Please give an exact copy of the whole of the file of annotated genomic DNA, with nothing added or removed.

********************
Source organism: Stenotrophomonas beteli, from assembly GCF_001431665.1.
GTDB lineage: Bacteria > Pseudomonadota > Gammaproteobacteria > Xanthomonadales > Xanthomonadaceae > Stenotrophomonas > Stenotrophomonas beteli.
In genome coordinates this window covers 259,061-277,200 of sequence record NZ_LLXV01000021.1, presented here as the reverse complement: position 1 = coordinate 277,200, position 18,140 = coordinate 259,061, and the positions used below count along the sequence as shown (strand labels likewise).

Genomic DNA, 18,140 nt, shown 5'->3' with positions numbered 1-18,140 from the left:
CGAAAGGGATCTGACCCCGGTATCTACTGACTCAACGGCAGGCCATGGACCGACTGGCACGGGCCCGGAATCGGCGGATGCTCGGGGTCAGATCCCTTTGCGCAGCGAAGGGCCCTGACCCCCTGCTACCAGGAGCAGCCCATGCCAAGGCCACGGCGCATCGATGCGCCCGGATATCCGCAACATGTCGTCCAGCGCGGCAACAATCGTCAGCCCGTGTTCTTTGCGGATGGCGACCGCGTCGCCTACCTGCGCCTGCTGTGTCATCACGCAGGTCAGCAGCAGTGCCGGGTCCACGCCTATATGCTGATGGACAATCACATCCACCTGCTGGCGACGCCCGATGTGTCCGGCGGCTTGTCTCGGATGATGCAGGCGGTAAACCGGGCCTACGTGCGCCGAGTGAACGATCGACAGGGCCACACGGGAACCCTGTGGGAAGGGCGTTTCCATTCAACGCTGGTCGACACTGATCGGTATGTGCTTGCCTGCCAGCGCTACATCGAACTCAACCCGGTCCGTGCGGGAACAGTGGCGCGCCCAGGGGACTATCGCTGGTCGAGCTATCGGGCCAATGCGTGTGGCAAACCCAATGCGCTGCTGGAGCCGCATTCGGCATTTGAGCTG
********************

Source organism: Stenotrophomonas beteli, from assembly GCF_001431665.1.
GTDB lineage: Bacteria > Pseudomonadota > Gammaproteobacteria > Xanthomonadales > Xanthomonadaceae > Stenotrophomonas > Stenotrophomonas beteli.
In genome coordinates this window covers 259,061-277,200 of sequence record NZ_LLXV01000021.1, presented here as the reverse complement: position 1 = coordinate 277,200, position 18,140 = coordinate 259,061, and the positions used below count along the sequence as shown (strand labels likewise).

Genomic DNA, 18,140 nt, shown 5'->3' with positions numbered 1-18,140 from the left:
CGAAAGGGATCTGACCCCGGTATCTACTGACTCAACGGCAGGCCATGGACCGACTGGCACGGGCCCGGAATCGGCGGATGCTCGGGGTCAGATCCCTTTGCGCAGCGAAGGGCCCTGACCCCCTGCTACCAGGAGCAGCCCATGCCAAGGCCACGGCGCATCGATGCGCCCGGATATCCGCAACATGTCGTCCAGCGCGGCAACAATCGTCAGCCCGTGTTCTTTGCGGATGGCGACCGCGTCGCCTACCTGCGCCTGCTGTGTCATCACGCAGGTCAGCAGCAGTGCCGGGTCCACGCCTATATGCTGATGGACAATCACATCCACCTGCTGGCGACGCCCGATGTGTCCGGCGGCTTGTCTCGGATGATGCAGGCGGTAAACCGGGCCTACGTGCGCCGAGTGAACGATCGACAGGGCCACACGGGAACCCTGTGGGAAGGGCGTTTCCATTCAACGCTGGTCGACACTGATCGGTATGTGCTTGCCTGCCAGCGCTACATCGAACTCAACCCGGTCCGTGCGGGAACAGTGGCGCGCCCAGGGGACTATCGCTGGTCGAGCTATCGGGCCAATGCGTGTGGCAAACCCAATGCGCTGCTGGAGCCGCATTCGGCATTTGAGCTG